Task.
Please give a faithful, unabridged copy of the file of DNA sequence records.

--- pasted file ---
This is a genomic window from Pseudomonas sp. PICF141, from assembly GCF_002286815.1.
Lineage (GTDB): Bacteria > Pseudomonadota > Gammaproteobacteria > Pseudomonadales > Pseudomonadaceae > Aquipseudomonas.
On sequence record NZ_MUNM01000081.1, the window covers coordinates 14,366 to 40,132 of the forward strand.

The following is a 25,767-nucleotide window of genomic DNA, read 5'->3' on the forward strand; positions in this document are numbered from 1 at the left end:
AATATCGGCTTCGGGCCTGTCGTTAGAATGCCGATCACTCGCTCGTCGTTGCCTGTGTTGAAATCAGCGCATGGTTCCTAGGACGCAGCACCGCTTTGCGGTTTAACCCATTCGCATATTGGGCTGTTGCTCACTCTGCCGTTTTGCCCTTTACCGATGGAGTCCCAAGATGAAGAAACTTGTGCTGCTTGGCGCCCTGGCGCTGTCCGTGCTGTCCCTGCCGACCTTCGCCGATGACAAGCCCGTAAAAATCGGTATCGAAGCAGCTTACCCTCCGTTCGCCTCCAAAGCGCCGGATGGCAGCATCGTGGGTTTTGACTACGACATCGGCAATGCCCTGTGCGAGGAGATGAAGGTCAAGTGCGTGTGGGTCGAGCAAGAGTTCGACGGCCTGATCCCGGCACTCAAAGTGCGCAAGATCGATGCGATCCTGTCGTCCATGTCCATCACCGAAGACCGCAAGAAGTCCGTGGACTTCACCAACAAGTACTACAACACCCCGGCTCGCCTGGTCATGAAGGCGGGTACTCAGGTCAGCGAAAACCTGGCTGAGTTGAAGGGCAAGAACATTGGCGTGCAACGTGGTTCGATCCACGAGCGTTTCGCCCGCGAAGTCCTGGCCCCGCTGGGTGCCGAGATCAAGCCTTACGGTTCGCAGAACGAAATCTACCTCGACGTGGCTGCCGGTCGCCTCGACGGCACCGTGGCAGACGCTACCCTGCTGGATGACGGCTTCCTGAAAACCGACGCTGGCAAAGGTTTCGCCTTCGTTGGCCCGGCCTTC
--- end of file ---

This is a genomic window from Pseudomonas sp. PICF141, from assembly GCF_002286815.1.
Lineage (GTDB): Bacteria > Pseudomonadota > Gammaproteobacteria > Pseudomonadales > Pseudomonadaceae > Aquipseudomonas.
On sequence record NZ_MUNM01000081.1, the window covers coordinates 14,366 to 40,132 of the forward strand.

The following is a 25,767-nucleotide window of genomic DNA, read 5'->3' on the forward strand; positions in this document are numbered from 1 at the left end:
AATATCGGCTTCGGGCCTGTCGTTAGAATGCCGATCACTCGCTCGTCGTTGCCTGTGTTGAAATCAGCGCATGGTTCCTAGGACGCAGCACCGCTTTGCGGTTTAACCCATTCGCATATTGGGCTGTTGCTCACTCTGCCGTTTTGCCCTTTACCGATGGAGTCCCAAGATGAAGAAACTTGTGCTGCTTGGCGCCCTGGCGCTGTCCGTGCTGTCCCTGCCGACCTTCGCCGATGACAAGCCCGTAAAAATCGGTATCGAAGCAGCTTACCCTCCGTTCGCCTCCAAAGCGCCGGATGGCAGCATCGTGGGTTTTGACTACGACATCGGCAATGCCCTGTGCGAGGAGATGAAGGTCAAGTGCGTGTGGGTCGAGCAAGAGTTCGACGGCCTGATCCCGGCACTCAAAGTGCGCAAGATCGATGCGATCCTGTCGTCCATGTCCATCACCGAAGACCGCAAGAAGTCCGTGGACTTCACCAACAAGTACTACAACACCCCGGCTCGCCTGGTCATGAAGGCGGGTACTCAGGTCAGCGAAAACCTGGCTGAGTTGAAGGGCAAGAACATTGGCGTGCAACGTGGTTCGATCCACGAGCGTTTCGCCCGCGAAGTCCTGGCCCCGCTGGGTGCCGAGATCAAGCCTTACGGTTCGCAGAACGAAATCTACCTCGACGTGGCTGCCGGTCGCCTCGACGGCACCGTGGCAGACGCTACCCTGCTGGATGACGGCTTCCTGAAAACCGACGCTGGCAAAGGTTTCGCCTTCGTTGGCCCGGCCTTC